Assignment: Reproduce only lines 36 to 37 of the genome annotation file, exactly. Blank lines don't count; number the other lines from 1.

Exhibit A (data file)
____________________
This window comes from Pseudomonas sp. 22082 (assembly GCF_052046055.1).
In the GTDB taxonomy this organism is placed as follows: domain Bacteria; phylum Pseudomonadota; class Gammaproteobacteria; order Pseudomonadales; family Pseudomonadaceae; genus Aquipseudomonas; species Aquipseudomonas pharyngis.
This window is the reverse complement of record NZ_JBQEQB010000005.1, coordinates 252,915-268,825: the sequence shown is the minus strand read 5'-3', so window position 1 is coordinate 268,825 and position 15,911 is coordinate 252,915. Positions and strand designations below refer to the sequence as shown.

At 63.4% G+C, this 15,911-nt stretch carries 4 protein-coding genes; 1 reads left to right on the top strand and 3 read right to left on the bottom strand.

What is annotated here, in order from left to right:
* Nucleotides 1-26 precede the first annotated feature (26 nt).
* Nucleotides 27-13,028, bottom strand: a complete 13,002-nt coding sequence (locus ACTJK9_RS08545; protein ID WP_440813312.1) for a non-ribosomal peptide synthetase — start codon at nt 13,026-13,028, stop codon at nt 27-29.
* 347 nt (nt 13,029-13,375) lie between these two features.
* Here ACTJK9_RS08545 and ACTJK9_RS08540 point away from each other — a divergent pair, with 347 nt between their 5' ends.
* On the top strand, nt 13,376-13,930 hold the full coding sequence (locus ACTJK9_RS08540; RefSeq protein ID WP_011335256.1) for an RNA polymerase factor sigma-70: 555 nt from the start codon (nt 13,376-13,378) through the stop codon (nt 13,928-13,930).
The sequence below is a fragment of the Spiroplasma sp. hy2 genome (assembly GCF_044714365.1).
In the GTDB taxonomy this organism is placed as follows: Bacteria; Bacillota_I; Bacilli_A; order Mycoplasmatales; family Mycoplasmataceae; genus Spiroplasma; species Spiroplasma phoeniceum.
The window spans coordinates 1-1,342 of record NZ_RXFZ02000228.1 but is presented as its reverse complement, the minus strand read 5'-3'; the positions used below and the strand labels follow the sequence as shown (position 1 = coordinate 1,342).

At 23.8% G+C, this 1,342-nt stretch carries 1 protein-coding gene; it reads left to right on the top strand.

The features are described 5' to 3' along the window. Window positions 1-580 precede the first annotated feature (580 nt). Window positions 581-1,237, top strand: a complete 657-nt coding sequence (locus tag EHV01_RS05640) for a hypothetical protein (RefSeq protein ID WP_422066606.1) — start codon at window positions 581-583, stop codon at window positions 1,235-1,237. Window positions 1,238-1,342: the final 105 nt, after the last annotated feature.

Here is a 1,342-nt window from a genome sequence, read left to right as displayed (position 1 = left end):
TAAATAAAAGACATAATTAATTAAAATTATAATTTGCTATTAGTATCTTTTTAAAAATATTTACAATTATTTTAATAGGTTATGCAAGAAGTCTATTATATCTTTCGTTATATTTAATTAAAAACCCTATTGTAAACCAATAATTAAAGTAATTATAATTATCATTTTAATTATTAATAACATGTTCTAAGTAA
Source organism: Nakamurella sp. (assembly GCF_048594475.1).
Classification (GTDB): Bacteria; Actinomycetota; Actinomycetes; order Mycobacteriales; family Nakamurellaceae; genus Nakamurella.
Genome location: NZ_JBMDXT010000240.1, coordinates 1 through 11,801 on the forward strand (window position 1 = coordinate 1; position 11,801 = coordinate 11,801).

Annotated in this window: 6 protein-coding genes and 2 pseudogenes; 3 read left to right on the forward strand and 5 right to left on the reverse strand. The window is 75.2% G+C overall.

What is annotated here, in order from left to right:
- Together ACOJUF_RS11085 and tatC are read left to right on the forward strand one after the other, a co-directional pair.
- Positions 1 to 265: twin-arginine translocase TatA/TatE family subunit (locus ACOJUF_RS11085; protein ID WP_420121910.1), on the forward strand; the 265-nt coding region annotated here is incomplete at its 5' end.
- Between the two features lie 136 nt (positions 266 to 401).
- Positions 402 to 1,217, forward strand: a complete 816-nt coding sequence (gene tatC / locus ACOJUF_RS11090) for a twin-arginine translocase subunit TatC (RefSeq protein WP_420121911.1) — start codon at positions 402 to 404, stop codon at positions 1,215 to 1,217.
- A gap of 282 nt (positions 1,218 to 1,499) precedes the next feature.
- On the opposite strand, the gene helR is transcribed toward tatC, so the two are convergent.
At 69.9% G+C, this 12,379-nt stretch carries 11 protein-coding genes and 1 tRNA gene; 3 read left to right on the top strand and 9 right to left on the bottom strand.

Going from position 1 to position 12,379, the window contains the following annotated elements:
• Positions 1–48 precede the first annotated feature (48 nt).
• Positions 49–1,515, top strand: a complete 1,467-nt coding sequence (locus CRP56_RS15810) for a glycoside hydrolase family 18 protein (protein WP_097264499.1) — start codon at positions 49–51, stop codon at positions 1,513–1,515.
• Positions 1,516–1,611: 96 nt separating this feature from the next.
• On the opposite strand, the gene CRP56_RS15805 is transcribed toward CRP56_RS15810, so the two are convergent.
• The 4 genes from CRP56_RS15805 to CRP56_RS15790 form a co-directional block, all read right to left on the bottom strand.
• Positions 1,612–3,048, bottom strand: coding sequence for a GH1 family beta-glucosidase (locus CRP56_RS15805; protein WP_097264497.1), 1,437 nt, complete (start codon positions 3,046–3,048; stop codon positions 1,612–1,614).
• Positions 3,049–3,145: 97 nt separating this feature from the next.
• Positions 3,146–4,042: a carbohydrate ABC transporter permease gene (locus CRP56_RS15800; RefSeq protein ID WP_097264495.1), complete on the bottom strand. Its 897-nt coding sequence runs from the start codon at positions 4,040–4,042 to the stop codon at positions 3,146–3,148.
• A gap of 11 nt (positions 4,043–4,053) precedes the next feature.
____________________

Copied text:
• Positions 1,612–3,048, bottom strand: coding sequence for a GH1 family beta-glucosidase (locus CRP56_RS15805; protein WP_097264497.1), 1,437 nt, complete (start codon positions 3,046–3,048; stop codon positions 1,612–1,614).
• Positions 3,049–3,145: 97 nt separating this feature from the next.